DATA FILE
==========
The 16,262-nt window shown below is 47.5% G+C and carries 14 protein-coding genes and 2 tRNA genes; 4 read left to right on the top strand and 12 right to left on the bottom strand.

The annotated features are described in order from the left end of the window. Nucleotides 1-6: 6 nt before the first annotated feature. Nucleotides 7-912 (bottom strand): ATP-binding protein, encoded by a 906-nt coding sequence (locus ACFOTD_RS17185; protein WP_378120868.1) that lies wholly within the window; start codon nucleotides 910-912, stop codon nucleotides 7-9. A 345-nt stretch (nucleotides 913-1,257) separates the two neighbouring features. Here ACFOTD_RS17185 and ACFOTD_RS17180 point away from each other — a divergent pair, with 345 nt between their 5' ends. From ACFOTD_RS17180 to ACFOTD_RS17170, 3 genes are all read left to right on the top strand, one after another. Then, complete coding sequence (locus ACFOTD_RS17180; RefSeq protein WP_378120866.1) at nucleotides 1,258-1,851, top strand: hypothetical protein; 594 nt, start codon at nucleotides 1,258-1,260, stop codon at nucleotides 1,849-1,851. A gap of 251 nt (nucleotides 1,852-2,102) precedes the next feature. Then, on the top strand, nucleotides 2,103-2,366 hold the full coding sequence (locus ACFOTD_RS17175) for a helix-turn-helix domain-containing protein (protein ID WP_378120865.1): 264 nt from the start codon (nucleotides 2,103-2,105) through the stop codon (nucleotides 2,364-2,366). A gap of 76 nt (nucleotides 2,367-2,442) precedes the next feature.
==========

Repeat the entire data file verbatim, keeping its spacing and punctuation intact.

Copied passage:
The 16,262-nt window shown below is 47.5% G+C and carries 14 protein-coding genes and 2 tRNA genes; 4 read left to right on the top strand and 12 right to left on the bottom strand.

The annotated features are described in order from the left end of the window. Nucleotides 1-6: 6 nt before the first annotated feature. Nucleotides 7-912 (bottom strand): ATP-binding protein, encoded by a 906-nt coding sequence (locus ACFOTD_RS17185; protein WP_378120868.1) that lies wholly within the window; start codon nucleotides 910-912, stop codon nucleotides 7-9. A 345-nt stretch (nucleotides 913-1,257) separates the two neighbouring features. Here ACFOTD_RS17185 and ACFOTD_RS17180 point away from each other — a divergent pair, with 345 nt between their 5' ends. From ACFOTD_RS17180 to ACFOTD_RS17170, 3 genes are all read left to right on the top strand, one after another. Then, complete coding sequence (locus ACFOTD_RS17180; RefSeq protein WP_378120866.1) at nucleotides 1,258-1,851, top strand: hypothetical protein; 594 nt, start codon at nucleotides 1,258-1,260, stop codon at nucleotides 1,849-1,851. A gap of 251 nt (nucleotides 1,852-2,102) precedes the next feature. Then, on the top strand, nucleotides 2,103-2,366 hold the full coding sequence (locus ACFOTD_RS17175) for a helix-turn-helix domain-containing protein (protein ID WP_378120865.1): 264 nt from the start codon (nucleotides 2,103-2,105) through the stop codon (nucleotides 2,364-2,366). A gap of 76 nt (nucleotides 2,367-2,442) precedes the next feature.